The Summer Olympic Games begin in Tokyo this weekend, and even for those who are not sports fans, the sheer spectacle of this event, when it takes place every four, or in this case, five, years is something to behold. In Ireland, there will be many cheering on Team Ireland, and in towns and villages around the country, probably friends, family and neighbors. In a country this size, it is likely you know someone who is related to an Olympic athlete, making it much more personal.
Our Proud Heritage
As a nation we usually take great pride in the performances of our sportswomen and sportsmen. Countries like the USA and Australia will probably win more gold medals in a day than Ireland has won in its entire history. Of course, when the modern games were first stage, Ireland wasn’t even an independent country, so many of Ireland’s victories were recorded as British from 1896-1924, while others had to emigrate from Ireland and found success elsewhere.
Even now, you don’t have to look far to see the influence of Irish heritage. This year alone, Team USA will have at least 1 Murphy, Kelly, Duffy and Ryan. Great Britain’s team includes a Walsh and McCormack and O’Brien, Coghlan and McHugh will wear the green and gold for Australia. A few Irish names are sure to be found on the podium at every games, just as they have been going back to the first modern Olympics in Greece.
With the athletic prowess of Cuchulainn and the strength of Fionn MacCumhaill the Irish Whales were a group of athletes who dominated the throwing events at the Olympic Games either side of the first world war. Though they were born in Ireland, they competed for the countries they emigrated to, namely the USA and Canada, and were all part of the Irish American Athletics Club based in New York. Their nickname was given a result of their great appetites and stature, but there was no doubt about their ability. Between 1900 and 1924 Simon Gillis, Pat McDonald, Matt McGrath, James Mitchell, Paddy Ryan, Martin Sheridan and Con Walsh won a total of 23 Olympic medals. Their haul of 10 medals at the 1908 games, was more than the combined totals of France, Germany and Italy! Back then, Ireland could not compete as an independent nation, but they paved the way for Irish Free State’s first gold medalist, Pat O’Callaghan who flew the tricolor for Ireland in 1928 and 1932.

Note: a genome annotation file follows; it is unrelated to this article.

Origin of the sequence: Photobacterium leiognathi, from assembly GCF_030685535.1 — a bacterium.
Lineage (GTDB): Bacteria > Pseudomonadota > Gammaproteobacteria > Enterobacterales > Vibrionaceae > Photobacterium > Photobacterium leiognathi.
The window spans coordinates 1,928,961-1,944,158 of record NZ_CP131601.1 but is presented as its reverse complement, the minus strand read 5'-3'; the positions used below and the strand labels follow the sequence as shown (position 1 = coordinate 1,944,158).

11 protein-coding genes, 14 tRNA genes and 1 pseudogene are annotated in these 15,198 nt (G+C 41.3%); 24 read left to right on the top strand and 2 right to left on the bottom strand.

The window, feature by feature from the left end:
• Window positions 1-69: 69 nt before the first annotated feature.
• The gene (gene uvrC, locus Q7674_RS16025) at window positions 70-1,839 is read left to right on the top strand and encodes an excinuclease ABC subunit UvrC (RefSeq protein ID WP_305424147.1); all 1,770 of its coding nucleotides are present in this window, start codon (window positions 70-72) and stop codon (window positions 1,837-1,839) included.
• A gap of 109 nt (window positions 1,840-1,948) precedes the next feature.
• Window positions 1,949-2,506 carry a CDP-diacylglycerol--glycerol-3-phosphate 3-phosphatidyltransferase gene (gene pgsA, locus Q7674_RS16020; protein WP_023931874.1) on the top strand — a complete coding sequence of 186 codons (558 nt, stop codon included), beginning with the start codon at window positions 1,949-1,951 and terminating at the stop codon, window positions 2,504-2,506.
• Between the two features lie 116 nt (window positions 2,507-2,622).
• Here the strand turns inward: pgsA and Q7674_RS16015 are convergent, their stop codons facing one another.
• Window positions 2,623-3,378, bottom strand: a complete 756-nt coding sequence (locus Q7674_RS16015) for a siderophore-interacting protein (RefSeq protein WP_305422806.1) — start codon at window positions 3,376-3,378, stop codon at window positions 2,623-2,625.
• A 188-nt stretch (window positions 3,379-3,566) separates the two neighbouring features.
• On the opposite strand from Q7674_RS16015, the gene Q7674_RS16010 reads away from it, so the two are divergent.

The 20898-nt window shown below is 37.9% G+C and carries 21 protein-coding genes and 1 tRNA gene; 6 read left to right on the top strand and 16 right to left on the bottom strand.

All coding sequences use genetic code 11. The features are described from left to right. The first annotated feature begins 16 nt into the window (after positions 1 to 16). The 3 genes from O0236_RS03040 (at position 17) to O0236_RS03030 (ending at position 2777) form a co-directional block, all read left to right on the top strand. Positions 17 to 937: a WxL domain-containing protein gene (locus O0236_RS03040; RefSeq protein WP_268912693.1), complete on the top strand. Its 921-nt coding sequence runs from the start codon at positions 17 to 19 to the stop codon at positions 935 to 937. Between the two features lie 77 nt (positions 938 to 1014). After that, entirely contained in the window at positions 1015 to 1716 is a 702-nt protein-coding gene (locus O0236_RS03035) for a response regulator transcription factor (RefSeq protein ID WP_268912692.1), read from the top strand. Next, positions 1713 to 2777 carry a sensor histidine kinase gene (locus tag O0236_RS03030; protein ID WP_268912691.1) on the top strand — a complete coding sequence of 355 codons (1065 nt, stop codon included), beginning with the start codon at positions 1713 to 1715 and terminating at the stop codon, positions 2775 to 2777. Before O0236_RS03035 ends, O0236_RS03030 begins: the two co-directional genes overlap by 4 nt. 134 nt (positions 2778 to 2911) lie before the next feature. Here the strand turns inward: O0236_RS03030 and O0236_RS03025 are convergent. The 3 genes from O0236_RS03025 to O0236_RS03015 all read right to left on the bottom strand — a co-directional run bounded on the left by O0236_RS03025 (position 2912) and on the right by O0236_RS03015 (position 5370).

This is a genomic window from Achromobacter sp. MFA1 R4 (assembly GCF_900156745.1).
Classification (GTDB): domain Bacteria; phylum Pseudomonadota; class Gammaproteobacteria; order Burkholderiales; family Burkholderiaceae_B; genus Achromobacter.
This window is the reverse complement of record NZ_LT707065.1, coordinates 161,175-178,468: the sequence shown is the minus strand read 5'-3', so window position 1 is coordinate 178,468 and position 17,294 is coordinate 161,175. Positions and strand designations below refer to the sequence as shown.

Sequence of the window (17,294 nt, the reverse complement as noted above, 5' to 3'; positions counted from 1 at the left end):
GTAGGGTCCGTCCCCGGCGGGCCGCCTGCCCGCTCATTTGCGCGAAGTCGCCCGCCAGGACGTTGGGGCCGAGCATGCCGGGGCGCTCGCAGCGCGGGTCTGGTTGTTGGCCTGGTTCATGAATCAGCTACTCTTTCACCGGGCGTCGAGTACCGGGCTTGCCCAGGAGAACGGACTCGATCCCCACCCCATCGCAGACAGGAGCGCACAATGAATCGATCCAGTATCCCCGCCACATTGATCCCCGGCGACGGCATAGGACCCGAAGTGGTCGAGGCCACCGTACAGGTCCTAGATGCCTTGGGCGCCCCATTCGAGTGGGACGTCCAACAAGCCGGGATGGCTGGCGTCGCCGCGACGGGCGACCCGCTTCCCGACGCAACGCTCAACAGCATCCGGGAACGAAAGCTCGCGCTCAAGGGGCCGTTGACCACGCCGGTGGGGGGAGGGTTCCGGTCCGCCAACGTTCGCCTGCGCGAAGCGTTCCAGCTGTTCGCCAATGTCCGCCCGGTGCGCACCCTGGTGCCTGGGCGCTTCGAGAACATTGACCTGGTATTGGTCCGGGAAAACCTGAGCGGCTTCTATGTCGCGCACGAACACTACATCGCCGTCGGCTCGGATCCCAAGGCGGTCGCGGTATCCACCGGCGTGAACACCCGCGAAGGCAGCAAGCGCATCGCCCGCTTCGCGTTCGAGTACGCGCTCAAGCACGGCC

Did You Know?
It wasn’t just power and passion that brought pride to the country. Medals for various artistic pursuits were awarded until 1948. Artist Jack Butler Yeats (brother of Nobel Prize winning author and poet William Butler Yeats) won the Irish Free State’s first medal of any color in 1924 when his painting depicting the annual swimming race in Dublin’s River Liffey won a silver medal in 1924. This painting, The Liffey Swim, is now iconic in Ireland, and can be seen in the National Gallery of Ireland.
If you’ve ever visited Dublin’s Temple Bar area, you may have been attracted to a pub named The Oliver St. John Gogarty by the lure of traditional music and scent of Guinness coming from its doors. It is named for one of Ireland’s writers, who, though a prolific sportsman himself, also won an Olympic medal for literature taking bronze in 1924.